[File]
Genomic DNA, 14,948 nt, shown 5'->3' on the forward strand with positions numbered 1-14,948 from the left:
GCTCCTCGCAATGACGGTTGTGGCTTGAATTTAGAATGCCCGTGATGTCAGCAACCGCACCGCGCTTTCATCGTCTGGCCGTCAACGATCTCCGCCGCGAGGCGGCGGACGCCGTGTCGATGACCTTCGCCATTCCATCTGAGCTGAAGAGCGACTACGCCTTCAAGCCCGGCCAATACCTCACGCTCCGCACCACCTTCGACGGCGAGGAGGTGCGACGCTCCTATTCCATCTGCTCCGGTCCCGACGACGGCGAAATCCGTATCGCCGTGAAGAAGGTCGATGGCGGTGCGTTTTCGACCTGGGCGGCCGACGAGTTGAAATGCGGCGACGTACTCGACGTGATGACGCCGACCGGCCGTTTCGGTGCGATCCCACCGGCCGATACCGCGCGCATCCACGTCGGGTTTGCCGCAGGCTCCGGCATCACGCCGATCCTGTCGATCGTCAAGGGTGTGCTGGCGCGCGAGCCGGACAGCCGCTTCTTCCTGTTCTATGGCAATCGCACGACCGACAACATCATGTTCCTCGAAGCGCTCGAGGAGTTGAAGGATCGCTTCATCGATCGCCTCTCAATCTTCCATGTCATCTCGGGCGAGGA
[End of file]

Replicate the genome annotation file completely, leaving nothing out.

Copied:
Genomic DNA, 14,948 nt, shown 5'->3' on the forward strand with positions numbered 1-14,948 from the left:
GCTCCTCGCAATGACGGTTGTGGCTTGAATTTAGAATGCCCGTGATGTCAGCAACCGCACCGCGCTTTCATCGTCTGGCCGTCAACGATCTCCGCCGCGAGGCGGCGGACGCCGTGTCGATGACCTTCGCCATTCCATCTGAGCTGAAGAGCGACTACGCCTTCAAGCCCGGCCAATACCTCACGCTCCGCACCACCTTCGACGGCGAGGAGGTGCGACGCTCCTATTCCATCTGCTCCGGTCCCGACGACGGCGAAATCCGTATCGCCGTGAAGAAGGTCGATGGCGGTGCGTTTTCGACCTGGGCGGCCGACGAGTTGAAATGCGGCGACGTACTCGACGTGATGACGCCGACCGGCCGTTTCGGTGCGATCCCACCGGCCGATACCGCGCGCATCCACGTCGGGTTTGCCGCAGGCTCCGGCATCACGCCGATCCTGTCGATCGTCAAGGGTGTGCTGGCGCGCGAGCCGGACAGCCGCTTCTTCCTGTTCTATGGCAATCGCACGACCGACAACATCATGTTCCTCGAAGCGCTCGAGGAGTTGAAGGATCGCTTCATCGATCGCCTCTCAATCTTCCATGTCATCTCGGGCGAGGA